Rowan KapanuiCoffee program manager atMr. West Cafe and barSeattle, WA
I would like us all to generate more equality and respect for each other and the land that we occupy. We only get one chance here, and if we ruin it now, we ruin it for everyone. Even the people that don’t exist yet, and that stems from a lack of respect for what we have. I’m really passionate about my heritage and culture as a Native Hawaiian. The strong ties to our ohana (family), respect for the ‘aina (land) and remembering our kupuna (ancestors) is very important to me.
Growing up, I wasn’t taught anything about my heritage other than the fact that I’m Native Hawaiian. All of the things I’ve learned about my culture have been either self-taught or come from my partner who is also Native and had the opportunity to grow up on Oahu surrounded by our culture. A lot of what I know has come from books that I make sure were written by people of Hawaiian decent. A lot of material is produced by non-natives and tends to have a good deal of inaccuracies or just be tourist guides. I’ve been pursuing a more in-depth understanding by joining a Hula Halau and also considering going back to university for a degree in Hawaiian Studies. As of right now, the only decision I’ve really come to is to move to the Islands so I can continue to learn. There is a saying, Nana i ke kumu, which means, “Look to the source,” and what better source for me to learn from than the people and the land itself.
In my daily life, I try to remember to have aloha (love and respect) for the people around me. I keep track of current events and political changes that go on in Hawai’i and every day, I remember how our land has changed after it was colonized. Breaking down stereotypes and recognizing the white-washing of Native Hawaiian culture is also a regular occurrence for me. It’s hard to say the word ohana without people thinking of ‘Lilo and Stitch’, as much as I love that movie. There is so much more that has been ignored, but must be remembered.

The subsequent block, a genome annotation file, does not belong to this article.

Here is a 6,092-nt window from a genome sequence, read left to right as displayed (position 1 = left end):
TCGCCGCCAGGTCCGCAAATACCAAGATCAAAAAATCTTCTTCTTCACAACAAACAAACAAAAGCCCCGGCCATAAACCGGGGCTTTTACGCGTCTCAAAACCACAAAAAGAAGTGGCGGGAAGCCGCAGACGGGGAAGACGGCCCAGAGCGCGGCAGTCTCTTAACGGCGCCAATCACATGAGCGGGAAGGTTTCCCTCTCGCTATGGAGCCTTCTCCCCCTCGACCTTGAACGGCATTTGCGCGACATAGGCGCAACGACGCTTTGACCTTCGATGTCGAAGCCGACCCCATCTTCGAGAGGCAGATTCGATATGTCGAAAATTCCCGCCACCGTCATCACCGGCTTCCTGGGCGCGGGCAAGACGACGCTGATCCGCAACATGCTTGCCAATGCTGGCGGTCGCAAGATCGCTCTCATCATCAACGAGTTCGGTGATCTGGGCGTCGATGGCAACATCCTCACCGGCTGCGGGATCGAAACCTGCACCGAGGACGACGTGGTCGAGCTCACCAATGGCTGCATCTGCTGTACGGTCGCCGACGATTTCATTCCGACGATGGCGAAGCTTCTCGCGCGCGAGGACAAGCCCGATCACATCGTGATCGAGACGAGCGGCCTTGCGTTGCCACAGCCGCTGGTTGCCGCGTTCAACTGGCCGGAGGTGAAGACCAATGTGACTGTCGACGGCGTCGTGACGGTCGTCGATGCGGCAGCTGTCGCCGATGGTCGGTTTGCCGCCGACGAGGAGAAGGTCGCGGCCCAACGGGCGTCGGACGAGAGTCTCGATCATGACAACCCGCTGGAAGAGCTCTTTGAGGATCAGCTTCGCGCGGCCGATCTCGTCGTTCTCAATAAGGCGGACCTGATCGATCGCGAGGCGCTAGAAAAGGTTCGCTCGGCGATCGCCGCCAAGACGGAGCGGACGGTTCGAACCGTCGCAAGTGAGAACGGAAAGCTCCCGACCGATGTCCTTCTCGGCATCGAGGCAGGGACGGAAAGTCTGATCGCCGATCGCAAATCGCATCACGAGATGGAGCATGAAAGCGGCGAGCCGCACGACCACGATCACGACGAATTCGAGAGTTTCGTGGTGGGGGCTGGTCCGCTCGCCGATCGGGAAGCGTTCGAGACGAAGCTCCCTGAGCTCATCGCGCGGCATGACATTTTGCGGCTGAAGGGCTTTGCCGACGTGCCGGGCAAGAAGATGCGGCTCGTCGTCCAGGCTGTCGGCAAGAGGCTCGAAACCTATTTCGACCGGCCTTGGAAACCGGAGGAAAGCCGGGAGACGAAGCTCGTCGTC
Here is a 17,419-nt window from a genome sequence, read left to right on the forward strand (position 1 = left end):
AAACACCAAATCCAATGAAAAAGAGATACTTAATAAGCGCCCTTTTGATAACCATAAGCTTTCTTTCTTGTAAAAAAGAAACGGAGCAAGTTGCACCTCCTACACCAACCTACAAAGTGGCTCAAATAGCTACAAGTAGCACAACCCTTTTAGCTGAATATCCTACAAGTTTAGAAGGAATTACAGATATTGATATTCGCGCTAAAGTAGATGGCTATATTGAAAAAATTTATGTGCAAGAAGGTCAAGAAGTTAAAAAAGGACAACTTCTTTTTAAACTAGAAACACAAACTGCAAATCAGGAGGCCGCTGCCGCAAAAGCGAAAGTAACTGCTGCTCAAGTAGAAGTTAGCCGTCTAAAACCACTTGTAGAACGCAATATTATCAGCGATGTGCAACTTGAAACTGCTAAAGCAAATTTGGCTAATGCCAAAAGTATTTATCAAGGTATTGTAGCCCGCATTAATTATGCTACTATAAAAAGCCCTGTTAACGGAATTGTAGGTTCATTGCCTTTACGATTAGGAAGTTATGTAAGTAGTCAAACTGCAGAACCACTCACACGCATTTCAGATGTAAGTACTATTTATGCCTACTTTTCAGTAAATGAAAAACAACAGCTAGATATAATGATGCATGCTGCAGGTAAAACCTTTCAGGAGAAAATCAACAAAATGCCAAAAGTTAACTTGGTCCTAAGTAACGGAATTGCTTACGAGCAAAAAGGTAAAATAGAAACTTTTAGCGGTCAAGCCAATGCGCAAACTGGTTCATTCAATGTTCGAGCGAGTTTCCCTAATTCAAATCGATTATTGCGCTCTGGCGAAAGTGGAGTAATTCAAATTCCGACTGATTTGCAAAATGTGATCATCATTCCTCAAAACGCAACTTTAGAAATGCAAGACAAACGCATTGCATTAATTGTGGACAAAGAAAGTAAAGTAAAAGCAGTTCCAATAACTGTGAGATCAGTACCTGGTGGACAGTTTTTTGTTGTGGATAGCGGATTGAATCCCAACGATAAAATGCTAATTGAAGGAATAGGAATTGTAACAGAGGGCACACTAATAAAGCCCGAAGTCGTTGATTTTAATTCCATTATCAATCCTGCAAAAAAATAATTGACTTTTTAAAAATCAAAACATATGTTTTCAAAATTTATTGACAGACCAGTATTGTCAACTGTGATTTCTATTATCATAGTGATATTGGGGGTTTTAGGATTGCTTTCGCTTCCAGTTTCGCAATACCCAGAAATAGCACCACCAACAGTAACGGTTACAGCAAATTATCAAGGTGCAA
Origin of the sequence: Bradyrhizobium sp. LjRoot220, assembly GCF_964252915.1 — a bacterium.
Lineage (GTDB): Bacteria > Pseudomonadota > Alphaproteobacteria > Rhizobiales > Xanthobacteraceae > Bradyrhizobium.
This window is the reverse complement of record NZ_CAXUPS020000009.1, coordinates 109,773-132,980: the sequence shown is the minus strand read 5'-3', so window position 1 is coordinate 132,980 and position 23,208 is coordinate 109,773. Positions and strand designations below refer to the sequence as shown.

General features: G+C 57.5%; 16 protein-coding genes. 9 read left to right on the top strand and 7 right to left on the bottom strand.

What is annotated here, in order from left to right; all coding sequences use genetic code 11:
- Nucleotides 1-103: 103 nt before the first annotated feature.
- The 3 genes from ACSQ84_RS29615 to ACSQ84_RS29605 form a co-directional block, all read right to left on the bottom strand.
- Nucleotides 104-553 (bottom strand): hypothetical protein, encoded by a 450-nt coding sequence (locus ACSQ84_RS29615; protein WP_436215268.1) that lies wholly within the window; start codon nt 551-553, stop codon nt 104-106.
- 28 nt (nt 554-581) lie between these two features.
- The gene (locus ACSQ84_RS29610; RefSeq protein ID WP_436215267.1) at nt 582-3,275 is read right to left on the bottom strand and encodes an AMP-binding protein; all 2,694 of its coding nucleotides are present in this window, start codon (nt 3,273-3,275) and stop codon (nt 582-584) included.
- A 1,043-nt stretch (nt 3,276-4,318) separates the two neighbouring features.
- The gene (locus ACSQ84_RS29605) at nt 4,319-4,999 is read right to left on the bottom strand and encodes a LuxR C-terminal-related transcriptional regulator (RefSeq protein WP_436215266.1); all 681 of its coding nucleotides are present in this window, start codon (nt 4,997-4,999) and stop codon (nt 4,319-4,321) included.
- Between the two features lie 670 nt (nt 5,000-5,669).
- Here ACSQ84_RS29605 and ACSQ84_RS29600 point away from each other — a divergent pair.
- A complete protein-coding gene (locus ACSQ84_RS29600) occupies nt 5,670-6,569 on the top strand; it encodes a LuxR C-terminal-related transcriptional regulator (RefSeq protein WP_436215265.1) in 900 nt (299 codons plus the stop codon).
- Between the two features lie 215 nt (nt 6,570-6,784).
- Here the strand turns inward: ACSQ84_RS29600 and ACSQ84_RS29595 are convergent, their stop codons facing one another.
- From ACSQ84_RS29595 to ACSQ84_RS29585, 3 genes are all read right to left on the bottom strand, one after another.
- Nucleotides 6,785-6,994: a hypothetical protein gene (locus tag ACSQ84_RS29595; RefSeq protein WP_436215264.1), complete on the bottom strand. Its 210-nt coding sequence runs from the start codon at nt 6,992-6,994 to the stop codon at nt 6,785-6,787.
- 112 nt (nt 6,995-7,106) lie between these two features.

We only get one chance here, and if we ruin it now, we ruin it for everyone.
If my culture has taught me anything, it's to enjoy life as it happens but also to have respect for my surroundings.
I practice my culture by being Hawaiian. Right now I’m learning about the art of tatau and its symbolism, hula kahiko (traditional style dances) and how that developed culturally, along with being an advocate for Native Hawaiian rights and decolonization. I believe that the land should be occupied and taken care of by the people that love and respect it the most. The life of the land is perpetuated in righteousness – Ua Mau ke Ea o ka ‘Aina i ka Pono. Mahalo Nui!
Lili’uokalani is someone that I really look up to. She was the last Queen of Hawai’i, and the last monarch in the States. As the last ruler, she was the last one to try to do something about the colonization and the illegal annexation of the Islands. She inspires me to do something about the things that are happening today in the best way I can.
If my culture has taught me anything, it’s to enjoy life as it happens but also to have respect for my surroundings. It has taught me that there is great value in tradition and that it is important to remember, but not to be so caught up that you are unable to change